Consider a power series $ \sum_{n=0}^{\infty}c_{n}z^{n}$ for which $ c_{n}\in\left\{ 0,1\right\}$ for all $ n$ . One can write this as: $ $ \varsigma_{V}\left(z\right)\overset{\textrm{def}}{=}\sum_{v\in V}z^{v}$ $ for some set $ V$ of positive integers. I call this the “set-series” of $ V$ . There is a beautiful theorem due to Otto Szëgo which, for the case of set-series, shows that $ \varsigma_{V}\left(z\right)$ is either a rational function whose poles are simple and located at roots of unity, or that $ \varsigma_{V}\left(z\right)$ is a transcendental function with the unit circle ($ \partial\mathbb{D}$ ) as a natural boundary.

Natural boundaries generally occur as the result of singularities clustering arbitrarily close to one another. My intuition tells me that in the case where $ \varsigma_{V}\left(z\right)$ has a natural boundary (example: $ V=\left\{ 2^{n}:n\geq0\right\}$ , $ V=\left\{ n^{2}:n\geq0\right\}$ , etc), the clustering singularities in question are *simple poles*.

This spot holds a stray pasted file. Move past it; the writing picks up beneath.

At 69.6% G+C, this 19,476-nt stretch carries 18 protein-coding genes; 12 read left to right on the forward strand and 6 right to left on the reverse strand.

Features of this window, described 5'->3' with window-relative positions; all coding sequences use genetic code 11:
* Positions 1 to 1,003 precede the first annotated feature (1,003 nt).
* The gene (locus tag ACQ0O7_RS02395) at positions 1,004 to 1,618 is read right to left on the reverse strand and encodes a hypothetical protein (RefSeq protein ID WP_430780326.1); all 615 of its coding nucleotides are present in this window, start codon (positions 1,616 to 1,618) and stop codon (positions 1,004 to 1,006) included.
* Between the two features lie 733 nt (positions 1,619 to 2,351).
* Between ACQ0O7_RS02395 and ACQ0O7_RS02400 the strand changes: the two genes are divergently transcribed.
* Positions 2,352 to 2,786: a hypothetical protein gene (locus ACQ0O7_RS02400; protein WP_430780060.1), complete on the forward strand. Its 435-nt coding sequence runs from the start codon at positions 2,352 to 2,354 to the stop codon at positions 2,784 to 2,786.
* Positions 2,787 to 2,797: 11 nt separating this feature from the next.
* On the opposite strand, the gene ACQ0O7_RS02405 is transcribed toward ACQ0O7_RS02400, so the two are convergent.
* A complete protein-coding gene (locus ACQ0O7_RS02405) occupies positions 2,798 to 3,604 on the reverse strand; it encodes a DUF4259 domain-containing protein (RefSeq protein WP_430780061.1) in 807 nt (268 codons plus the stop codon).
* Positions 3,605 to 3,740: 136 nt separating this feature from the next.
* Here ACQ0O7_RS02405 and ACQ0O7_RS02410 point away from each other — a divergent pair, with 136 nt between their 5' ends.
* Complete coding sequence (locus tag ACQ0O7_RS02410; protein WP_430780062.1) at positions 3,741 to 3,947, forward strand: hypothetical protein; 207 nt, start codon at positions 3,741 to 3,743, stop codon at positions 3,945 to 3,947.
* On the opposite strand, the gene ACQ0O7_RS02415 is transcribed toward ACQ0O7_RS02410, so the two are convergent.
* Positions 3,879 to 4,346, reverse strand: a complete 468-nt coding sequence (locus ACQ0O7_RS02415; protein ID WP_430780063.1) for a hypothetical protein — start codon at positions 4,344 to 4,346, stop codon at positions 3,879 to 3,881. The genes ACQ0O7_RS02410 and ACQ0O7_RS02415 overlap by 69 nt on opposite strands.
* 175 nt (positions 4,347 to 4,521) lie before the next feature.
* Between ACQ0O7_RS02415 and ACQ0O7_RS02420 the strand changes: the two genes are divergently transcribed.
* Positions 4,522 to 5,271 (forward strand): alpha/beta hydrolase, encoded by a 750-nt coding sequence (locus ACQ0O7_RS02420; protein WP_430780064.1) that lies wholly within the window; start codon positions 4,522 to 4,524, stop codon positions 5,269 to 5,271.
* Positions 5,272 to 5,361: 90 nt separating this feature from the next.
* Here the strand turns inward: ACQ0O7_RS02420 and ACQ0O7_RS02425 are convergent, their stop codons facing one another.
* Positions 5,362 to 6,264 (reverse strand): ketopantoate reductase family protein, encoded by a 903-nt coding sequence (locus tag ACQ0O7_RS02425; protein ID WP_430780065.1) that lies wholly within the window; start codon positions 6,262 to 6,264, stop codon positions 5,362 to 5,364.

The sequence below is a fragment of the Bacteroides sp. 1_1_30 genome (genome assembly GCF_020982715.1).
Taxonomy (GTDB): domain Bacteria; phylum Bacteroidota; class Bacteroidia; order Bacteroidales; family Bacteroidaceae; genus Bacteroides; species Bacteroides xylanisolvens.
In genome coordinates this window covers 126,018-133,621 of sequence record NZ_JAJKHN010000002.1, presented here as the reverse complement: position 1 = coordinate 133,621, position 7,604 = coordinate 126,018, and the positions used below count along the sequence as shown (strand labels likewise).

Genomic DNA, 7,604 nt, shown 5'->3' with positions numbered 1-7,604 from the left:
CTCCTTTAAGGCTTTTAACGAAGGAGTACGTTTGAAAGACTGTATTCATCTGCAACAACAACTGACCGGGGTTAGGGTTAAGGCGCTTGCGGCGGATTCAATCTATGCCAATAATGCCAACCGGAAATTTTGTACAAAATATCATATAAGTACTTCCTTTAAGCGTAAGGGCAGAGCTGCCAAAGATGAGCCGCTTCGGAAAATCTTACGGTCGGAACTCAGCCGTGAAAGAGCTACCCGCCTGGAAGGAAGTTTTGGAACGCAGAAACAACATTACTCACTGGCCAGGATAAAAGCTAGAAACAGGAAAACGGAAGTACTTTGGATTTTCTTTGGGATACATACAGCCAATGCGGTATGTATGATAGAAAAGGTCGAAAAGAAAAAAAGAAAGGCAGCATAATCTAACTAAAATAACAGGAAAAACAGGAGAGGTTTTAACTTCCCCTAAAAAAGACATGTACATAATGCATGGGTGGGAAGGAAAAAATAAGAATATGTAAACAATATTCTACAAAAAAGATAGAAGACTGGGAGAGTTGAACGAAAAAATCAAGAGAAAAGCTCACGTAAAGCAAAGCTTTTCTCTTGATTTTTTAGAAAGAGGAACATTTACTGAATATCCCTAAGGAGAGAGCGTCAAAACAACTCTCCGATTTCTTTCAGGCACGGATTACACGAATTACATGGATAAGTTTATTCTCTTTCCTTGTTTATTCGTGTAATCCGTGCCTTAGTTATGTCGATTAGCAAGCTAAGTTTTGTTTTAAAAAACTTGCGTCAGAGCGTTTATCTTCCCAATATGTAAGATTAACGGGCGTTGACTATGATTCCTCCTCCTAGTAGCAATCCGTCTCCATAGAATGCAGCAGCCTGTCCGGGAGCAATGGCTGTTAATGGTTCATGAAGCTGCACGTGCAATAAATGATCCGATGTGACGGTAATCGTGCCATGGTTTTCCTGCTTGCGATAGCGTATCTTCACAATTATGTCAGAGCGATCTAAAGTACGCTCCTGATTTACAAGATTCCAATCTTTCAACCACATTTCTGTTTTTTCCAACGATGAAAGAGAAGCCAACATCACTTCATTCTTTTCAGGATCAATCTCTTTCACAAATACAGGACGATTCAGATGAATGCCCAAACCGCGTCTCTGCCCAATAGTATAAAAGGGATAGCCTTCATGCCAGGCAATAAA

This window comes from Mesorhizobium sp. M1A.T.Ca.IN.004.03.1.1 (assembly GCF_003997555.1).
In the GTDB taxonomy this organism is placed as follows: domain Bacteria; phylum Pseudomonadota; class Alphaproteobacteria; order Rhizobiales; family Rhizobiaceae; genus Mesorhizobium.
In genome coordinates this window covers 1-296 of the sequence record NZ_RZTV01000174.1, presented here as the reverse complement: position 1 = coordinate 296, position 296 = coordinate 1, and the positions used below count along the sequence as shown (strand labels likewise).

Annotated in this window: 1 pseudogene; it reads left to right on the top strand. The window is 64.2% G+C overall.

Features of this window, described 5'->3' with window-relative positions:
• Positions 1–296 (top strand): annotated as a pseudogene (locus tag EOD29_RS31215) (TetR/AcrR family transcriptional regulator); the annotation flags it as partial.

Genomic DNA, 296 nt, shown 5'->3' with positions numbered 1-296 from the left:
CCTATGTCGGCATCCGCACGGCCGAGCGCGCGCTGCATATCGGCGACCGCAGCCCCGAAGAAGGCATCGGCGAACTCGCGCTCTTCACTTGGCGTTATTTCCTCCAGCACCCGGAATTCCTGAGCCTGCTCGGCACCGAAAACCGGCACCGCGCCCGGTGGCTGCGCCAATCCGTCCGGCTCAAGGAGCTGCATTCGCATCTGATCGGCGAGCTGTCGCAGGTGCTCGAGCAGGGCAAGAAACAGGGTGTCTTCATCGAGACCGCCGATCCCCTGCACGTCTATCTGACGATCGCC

I figure a good way to try to see this would be via Padé approximants. The “rigorous” statement of my intution would then be something along the lines of: *for an appropriately chosen sequence of Padé approximants $ \left\{ P_{n}\left(z\right)\right\} _{n\geq1}$ of $ \varsigma_{V}\left(z\right)$ (where $ \varsigma_{V}\left(z\right)$ has a natural boundary on $ \partial\mathbb{D})$ , for every $ \epsilon>0$ and every $ \xi\in\partial\mathbb{D}$ , there is an $ N_{\epsilon,\xi}\geq1$ so that, for all $ n\geq N_{\epsilon,\xi}$ , any pole $ s$ of $ P_{n}\left(z\right)$ satisfying $ \left|s-\xi\right|<\epsilon$ is necessarily simple*.

With the literature on Padé Approximants appears to be quite extensive (while the literature on natural boundaries appears to be comparatively paltry), I was wondering if anyone knew of anything about this question, or something similar. Insight and/or references would be most appreciated.